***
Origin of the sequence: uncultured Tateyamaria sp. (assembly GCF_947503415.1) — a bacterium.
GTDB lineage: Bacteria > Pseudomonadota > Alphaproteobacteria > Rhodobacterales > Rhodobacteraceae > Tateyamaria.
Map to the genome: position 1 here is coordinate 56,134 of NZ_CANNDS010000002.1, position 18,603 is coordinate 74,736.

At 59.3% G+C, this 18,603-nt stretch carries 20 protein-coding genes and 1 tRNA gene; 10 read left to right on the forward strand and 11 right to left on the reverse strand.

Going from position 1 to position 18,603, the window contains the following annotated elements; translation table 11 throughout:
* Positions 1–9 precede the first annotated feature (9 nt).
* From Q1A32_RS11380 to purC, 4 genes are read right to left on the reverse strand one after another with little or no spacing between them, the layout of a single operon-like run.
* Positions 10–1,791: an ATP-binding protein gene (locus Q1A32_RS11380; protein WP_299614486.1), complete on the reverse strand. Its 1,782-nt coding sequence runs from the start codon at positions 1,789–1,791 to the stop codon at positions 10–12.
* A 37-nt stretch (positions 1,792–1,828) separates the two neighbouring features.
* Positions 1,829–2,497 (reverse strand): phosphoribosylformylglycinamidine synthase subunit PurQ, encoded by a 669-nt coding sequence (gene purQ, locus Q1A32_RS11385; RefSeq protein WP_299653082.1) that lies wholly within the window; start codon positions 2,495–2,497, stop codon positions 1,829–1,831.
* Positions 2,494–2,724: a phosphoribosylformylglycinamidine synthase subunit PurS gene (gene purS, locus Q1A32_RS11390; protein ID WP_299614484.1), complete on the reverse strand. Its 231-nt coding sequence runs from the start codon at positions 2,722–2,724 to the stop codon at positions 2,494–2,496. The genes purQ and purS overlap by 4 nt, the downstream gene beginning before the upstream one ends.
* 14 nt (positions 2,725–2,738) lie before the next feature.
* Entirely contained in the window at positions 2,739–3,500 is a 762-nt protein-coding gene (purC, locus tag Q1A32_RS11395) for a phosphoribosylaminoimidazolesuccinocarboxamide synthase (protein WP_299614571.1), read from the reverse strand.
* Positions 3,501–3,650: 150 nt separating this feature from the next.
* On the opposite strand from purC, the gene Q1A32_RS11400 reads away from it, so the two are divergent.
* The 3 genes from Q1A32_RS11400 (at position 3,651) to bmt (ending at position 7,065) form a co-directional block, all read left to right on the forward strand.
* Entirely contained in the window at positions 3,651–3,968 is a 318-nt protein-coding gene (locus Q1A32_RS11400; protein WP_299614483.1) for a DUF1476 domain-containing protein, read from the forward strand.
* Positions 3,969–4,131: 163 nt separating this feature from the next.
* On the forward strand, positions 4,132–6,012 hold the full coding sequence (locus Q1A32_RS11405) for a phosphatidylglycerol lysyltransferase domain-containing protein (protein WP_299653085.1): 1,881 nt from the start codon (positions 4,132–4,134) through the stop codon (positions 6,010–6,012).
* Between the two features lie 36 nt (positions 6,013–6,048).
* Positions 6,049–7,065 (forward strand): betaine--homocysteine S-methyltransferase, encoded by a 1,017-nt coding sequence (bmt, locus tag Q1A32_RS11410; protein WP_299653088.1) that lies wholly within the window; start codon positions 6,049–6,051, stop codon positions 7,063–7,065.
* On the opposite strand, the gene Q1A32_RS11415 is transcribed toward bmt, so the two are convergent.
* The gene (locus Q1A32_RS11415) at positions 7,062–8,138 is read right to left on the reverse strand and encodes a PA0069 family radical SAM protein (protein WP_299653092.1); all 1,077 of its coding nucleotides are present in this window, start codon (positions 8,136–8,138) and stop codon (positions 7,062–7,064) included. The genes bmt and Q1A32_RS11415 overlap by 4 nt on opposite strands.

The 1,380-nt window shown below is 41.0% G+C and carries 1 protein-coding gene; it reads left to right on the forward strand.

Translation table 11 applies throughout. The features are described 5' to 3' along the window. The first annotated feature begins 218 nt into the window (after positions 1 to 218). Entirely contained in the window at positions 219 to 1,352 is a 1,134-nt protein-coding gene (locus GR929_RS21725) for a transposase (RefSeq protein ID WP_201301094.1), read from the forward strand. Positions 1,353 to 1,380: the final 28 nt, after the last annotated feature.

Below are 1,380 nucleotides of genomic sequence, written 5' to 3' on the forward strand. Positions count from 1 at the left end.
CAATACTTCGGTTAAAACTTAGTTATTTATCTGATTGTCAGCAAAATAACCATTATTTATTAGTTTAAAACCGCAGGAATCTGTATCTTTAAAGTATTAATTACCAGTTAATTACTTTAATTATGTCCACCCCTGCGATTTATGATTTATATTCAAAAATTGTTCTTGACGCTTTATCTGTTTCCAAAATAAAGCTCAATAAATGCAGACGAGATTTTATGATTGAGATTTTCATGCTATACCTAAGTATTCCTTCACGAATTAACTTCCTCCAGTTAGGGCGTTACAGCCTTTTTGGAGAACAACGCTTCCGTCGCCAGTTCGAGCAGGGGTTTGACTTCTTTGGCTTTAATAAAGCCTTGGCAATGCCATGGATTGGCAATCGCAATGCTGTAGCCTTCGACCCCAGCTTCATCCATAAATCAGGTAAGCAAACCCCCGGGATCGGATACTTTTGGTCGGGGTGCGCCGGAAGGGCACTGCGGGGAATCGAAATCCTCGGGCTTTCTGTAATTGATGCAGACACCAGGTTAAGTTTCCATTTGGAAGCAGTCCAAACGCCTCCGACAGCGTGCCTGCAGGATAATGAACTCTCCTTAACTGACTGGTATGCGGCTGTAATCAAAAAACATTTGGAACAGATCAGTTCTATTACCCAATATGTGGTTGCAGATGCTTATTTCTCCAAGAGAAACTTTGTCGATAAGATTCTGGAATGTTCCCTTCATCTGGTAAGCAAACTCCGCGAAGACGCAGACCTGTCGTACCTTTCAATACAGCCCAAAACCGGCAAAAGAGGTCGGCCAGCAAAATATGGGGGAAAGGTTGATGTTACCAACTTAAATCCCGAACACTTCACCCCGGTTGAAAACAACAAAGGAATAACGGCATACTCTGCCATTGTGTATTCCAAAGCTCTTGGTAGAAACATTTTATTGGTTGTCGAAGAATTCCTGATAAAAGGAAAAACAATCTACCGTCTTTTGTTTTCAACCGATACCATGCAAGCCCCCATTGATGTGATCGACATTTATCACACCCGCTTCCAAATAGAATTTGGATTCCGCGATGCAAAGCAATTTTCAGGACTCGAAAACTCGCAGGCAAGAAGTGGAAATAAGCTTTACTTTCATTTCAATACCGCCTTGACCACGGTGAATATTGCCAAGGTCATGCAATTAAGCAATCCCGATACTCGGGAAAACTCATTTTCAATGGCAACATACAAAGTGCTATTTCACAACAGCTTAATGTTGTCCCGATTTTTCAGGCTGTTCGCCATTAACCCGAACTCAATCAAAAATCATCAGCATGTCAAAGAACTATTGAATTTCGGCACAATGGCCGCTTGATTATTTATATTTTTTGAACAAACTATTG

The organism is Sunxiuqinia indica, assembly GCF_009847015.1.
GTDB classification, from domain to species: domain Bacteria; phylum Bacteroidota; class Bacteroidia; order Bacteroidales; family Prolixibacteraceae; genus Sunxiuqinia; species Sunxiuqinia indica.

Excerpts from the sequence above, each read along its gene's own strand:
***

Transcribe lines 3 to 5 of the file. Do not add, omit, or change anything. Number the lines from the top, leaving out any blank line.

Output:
Map to the genome: position 1 here is coordinate 56,134 of NZ_CANNDS010000002.1, position 18,603 is coordinate 74,736.

At 59.3% G+C, this 18,603-nt stretch carries 20 protein-coding genes and 1 tRNA gene; 10 read left to right on the forward strand and 11 right to left on the reverse strand.

Going from position 1 to position 18,603, the window contains the following annotated elements; translation table 11 throughout: